#StrongEnough story: In primary school, Sharon overcame her fear of Public Speaking. When Sharon first stood in front of her peers to specifically talk about the impacts and consequences of irresponsible sexual behavior, she felt at ‘home.’ This was after she had attended a series of workshops as a representative for her school on Peer Education and responsible sexual practices. It wasn’t so much the rush that comes after conquering a personal hurdle – but the joy, understanding and the realization that brightened her peers’ faces was worth every single second she was center stage. This opportunity was the start of the rest of her life as a dedicated Peer Educator and supporter of her peers in matters pertaining to health and well-being. Catch up with Sharon on Twitter @solidsha.
Jennifer is a Social Media Executive and currently one of the exceptional Women Deliver young leaders. She is passionate about promoting healthy behavior with a focus on family planning (FP) and sexual and reproductive health and rights (SRHR) and advocates against gender based violence (GBV) through media campaigns, training of service providers, advocacy and community engagement. Jennifer has coordinated and trained more than 1000 family planning service providers.
Jenny’s #StrongEnough story: As a teenager, Jenny had a deep rooted inferiority complex. She believed that she was not good enough for anything and anybody; not pretty nor worthy of love and affection. Once she got into university however, Jenny made a decision to stand out. She did this by excelling in her academic work, and soon discovered who she truly was and what she was born to do. She was born to impact lives, to influence policies and perceptions, and to become a voice to the voiceless, especially the powerless girl child. Jenny tweets about everything around SRHR and GBV on Twitter @AmadiJen.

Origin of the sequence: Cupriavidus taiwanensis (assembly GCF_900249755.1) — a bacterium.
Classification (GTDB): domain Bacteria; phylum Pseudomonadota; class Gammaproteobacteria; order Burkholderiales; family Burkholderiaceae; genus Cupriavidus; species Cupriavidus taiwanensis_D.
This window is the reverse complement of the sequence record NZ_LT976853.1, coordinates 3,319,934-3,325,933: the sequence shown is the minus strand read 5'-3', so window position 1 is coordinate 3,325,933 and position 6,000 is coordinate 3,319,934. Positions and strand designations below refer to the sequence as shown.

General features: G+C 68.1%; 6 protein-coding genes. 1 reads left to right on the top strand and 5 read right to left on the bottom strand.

Jumoke Deniyi-Balogun was born in Lagos, Nigeria, and migrated to the United States at a tender age of 9 months. She holds a M.Sc. degree in Women and Gender Studies with a concentration in Health and Sexuality. She is passionate about helping less privileged women and assisting them in getting their lives back together. She is happily married and has a beautiful daughter.
#StrongEnough story: When Jumoke was about 14, she decided to move to Nigeria to go to school. The first question that everyone asked was WHY? Are you bad? (Back in the day being sent to Nigeria means you were a troubled child) She was not a troubled child, just someone who wanted to venture out. So a day before her 14th birthday, Jumoke was on a flight to Lagos, Nigeria. It was extremely hard for her to be away from her comfort zone, her immediate family and her friends. She went to a boarding school in Ibadan. Anytime she spoke to her parents she would break down to tears. One day her dad told her to eat efo (bitter leaf) and tell him how the experience was. The bitter leaf was bitter at first and then became sweet. Her father explained that’s how life is. You may have a hard life and struggle, but once you work hard enough it will become a sweet ending. Everytime she is struggling with something, Jumoke always remembers her dad’s words of wisdom.